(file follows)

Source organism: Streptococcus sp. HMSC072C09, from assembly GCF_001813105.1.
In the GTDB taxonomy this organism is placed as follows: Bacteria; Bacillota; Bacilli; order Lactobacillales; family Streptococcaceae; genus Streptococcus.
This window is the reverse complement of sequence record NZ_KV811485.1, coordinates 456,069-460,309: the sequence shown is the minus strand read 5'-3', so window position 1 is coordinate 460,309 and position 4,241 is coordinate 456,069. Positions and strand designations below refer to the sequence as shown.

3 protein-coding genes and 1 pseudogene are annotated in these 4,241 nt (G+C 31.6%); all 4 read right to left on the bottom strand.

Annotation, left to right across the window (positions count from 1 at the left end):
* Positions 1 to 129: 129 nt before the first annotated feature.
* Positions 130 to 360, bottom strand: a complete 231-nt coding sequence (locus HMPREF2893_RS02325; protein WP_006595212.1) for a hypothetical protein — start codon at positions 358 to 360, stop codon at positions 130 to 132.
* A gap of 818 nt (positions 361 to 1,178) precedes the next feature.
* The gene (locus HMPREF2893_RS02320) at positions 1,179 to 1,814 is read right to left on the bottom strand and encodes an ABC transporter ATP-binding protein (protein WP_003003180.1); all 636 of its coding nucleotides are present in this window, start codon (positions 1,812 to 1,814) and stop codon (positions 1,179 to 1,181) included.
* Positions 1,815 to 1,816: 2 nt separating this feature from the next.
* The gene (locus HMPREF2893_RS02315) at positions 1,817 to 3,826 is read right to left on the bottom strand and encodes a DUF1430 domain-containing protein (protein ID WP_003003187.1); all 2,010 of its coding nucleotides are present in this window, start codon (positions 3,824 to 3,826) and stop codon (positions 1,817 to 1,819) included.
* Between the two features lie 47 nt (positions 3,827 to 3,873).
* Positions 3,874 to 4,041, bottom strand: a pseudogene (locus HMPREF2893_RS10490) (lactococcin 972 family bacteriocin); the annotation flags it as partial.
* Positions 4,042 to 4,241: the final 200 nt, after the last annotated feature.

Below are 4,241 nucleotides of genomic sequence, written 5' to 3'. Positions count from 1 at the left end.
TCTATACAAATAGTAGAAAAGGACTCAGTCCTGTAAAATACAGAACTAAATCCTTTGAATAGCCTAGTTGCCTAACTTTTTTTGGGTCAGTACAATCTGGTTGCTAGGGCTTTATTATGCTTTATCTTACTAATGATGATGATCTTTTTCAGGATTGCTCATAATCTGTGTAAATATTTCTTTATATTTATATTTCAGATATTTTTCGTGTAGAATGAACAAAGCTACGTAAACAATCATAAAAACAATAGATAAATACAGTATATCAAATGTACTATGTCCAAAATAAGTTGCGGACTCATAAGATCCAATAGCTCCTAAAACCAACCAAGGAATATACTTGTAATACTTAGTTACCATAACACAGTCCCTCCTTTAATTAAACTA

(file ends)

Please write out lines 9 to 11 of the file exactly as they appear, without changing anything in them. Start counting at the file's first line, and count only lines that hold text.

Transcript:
* The gene (locus HMPREF2893_RS02320) at positions 1,179 to 1,814 is read right to left on the bottom strand and encodes an ABC transporter ATP-binding protein (protein WP_003003180.1); all 636 of its coding nucleotides are present in this window, start codon (positions 1,812 to 1,814) and stop codon (positions 1,179 to 1,181) included.
* Positions 1,815 to 1,816: 2 nt separating this feature from the next.
* The gene (locus HMPREF2893_RS02315) at positions 1,817 to 3,826 is read right to left on the bottom strand and encodes a DUF1430 domain-containing protein (protein ID WP_003003187.1); all 2,010 of its coding nucleotides are present in this window, start codon (positions 3,824 to 3,826) and stop codon (positions 1,817 to 1,819) included.